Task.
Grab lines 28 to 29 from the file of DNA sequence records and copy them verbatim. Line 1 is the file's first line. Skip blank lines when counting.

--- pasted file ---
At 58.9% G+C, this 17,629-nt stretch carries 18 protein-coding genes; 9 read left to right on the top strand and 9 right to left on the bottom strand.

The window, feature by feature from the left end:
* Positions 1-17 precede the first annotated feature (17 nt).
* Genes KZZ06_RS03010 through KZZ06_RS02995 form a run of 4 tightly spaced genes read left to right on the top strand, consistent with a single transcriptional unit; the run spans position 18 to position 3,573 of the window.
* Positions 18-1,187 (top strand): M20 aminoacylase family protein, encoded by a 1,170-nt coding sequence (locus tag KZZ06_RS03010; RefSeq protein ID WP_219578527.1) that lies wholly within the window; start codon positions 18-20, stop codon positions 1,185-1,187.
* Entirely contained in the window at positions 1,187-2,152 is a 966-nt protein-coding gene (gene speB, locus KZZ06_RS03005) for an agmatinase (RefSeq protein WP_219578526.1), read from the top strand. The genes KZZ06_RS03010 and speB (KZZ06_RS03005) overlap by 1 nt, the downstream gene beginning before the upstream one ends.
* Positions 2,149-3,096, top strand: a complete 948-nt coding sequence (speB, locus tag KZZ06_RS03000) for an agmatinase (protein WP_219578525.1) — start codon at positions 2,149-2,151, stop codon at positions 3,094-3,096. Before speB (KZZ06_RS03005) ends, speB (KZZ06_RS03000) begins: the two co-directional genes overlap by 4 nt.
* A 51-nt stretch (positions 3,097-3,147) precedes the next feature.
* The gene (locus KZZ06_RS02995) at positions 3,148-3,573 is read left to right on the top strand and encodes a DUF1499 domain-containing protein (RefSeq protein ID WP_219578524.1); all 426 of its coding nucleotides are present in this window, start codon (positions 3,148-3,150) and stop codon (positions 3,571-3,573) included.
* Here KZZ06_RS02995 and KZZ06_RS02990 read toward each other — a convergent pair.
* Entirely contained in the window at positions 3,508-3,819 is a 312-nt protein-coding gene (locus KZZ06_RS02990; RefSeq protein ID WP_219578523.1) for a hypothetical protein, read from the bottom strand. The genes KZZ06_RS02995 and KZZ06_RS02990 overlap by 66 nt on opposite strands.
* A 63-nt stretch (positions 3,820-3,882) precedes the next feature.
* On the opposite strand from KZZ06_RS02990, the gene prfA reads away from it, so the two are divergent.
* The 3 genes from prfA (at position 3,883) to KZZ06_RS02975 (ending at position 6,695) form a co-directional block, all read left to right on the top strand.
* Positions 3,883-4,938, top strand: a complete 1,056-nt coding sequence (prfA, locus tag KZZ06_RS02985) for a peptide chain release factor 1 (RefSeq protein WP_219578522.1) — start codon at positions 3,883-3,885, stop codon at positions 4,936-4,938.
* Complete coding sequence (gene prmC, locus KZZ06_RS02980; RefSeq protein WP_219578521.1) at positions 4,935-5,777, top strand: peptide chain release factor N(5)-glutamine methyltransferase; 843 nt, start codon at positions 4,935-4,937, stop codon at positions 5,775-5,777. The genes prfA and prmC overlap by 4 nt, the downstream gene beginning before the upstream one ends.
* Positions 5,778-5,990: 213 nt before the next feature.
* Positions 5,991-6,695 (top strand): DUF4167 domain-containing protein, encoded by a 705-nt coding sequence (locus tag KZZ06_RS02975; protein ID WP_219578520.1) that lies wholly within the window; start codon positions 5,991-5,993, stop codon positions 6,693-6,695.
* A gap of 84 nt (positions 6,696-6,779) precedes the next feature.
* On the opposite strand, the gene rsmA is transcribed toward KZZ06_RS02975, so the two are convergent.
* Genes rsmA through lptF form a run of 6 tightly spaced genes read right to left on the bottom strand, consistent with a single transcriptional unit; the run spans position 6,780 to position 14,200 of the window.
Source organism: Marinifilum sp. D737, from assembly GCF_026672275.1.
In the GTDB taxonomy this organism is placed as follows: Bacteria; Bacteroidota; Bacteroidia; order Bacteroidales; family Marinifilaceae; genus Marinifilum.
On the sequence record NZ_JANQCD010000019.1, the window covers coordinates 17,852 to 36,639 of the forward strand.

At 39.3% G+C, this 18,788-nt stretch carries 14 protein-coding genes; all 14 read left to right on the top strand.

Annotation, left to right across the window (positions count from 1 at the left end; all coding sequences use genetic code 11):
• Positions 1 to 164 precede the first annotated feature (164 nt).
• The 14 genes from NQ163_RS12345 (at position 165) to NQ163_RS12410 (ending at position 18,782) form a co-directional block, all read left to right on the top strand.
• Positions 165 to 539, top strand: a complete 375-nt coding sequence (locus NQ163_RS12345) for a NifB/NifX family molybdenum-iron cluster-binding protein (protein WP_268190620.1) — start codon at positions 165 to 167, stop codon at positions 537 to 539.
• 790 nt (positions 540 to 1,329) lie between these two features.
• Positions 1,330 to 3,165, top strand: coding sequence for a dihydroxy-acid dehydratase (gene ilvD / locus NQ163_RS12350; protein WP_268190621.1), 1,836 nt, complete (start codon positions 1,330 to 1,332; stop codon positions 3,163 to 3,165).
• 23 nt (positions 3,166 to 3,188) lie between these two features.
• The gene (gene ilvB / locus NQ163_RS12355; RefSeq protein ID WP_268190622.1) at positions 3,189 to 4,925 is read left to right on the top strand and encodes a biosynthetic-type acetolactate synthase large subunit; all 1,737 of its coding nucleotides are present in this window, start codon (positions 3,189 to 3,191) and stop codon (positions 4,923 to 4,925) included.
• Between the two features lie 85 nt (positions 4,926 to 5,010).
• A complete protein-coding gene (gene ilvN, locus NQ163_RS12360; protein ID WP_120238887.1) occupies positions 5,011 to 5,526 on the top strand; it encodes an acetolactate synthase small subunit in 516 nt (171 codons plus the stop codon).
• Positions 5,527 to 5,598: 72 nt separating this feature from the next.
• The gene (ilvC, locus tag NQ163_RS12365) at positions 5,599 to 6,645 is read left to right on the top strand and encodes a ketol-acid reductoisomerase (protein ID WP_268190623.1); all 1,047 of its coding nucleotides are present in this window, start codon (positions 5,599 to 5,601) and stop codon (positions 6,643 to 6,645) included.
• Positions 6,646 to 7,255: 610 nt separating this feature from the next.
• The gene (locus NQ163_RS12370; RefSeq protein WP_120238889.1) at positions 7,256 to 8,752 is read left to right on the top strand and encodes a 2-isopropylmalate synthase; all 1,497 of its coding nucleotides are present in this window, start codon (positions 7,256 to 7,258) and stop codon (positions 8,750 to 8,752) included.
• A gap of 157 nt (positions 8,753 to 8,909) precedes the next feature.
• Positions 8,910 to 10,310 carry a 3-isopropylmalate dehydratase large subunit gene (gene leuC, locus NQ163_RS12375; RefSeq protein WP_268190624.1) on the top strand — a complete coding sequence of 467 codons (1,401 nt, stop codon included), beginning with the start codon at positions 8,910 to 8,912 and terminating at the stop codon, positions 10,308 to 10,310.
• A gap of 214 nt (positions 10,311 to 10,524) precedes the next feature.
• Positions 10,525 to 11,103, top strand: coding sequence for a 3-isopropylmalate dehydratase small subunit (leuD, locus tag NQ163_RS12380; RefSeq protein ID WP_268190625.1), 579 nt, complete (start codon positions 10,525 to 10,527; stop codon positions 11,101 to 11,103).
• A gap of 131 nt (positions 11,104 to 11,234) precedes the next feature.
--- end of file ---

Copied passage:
• The 14 genes from NQ163_RS12345 (at position 165) to NQ163_RS12410 (ending at position 18,782) form a co-directional block, all read left to right on the top strand.
• Positions 165 to 539, top strand: a complete 375-nt coding sequence (locus NQ163_RS12345) for a NifB/NifX family molybdenum-iron cluster-binding protein (protein WP_268190620.1) — start codon at positions 165 to 167, stop codon at positions 537 to 539.